Code 2 for “ate some bugs.” It’s 1am.
A 7-year-old is sitting on the couch in a tidy home. He says he’s fine. He certainly looks fine.
“What’s up, buddy?”
His parents explain that he was eating some cereal in a bowl when they noticed “worms” in the cereal box. We let the fact that the kid was eating cereal at 1am on a school night pass without comment.
Or the fact that the cereal was so old that waxworms got a hold of it.
“We were just worried.”
“Worried about what exactly?”
“Just worried about the worms.”
As you can see, there are lots of opportunities for us to say something stupid.
“If he says he’s fine, I wouldn’t worry about it. That’s assuming he actually ate a worm in the first place. Seeing worms in the box doesn’t equal eating worms out of the bowl.”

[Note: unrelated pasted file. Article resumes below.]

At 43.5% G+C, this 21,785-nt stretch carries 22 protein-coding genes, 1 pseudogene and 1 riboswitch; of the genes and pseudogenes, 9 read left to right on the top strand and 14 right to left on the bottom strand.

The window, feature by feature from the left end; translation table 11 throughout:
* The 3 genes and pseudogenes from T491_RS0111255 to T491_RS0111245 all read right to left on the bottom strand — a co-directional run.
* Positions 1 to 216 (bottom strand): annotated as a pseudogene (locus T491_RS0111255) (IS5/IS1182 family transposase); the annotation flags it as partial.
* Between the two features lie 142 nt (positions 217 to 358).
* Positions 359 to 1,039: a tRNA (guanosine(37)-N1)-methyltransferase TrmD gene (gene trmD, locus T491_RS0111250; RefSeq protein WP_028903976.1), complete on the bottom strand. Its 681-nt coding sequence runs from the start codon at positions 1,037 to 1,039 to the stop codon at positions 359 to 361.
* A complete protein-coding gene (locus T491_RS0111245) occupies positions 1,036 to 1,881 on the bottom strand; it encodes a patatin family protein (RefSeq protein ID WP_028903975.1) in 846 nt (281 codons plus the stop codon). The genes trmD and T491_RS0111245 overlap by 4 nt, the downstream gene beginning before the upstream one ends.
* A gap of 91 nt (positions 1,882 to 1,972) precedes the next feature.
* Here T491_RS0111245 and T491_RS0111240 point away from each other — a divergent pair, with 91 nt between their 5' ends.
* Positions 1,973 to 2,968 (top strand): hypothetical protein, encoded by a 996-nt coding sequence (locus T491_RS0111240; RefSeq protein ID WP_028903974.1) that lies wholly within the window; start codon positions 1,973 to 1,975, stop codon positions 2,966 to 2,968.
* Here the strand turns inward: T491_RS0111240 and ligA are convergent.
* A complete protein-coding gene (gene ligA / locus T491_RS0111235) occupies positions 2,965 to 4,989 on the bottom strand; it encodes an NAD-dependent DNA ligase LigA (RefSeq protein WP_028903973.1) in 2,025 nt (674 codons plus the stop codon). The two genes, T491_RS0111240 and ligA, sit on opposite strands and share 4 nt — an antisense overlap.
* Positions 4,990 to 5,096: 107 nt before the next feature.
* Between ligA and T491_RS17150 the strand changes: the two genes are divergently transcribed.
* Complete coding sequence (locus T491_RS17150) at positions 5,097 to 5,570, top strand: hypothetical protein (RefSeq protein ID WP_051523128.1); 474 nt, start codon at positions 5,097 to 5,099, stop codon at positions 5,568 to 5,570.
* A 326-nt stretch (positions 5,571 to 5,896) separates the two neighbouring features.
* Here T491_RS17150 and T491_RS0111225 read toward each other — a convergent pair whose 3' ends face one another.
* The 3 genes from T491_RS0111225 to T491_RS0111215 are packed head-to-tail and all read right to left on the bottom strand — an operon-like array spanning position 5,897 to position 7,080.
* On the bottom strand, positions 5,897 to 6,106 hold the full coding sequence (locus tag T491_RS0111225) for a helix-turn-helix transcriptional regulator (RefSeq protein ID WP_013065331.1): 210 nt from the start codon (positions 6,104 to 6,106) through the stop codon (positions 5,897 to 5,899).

They don’t sound convinced, but I don’t expect them to.
“I understand that it’s gross, but plenty of people in the world eat bugs and worms as a way of life, you know. So he’ll be fine, and if he’s not, you can take him to see a doctor yourselves. Good night.”
What is it that causes people to see their children as so precious that worms in a cereal box is such a huge, wake-the-paramedics-up emergency?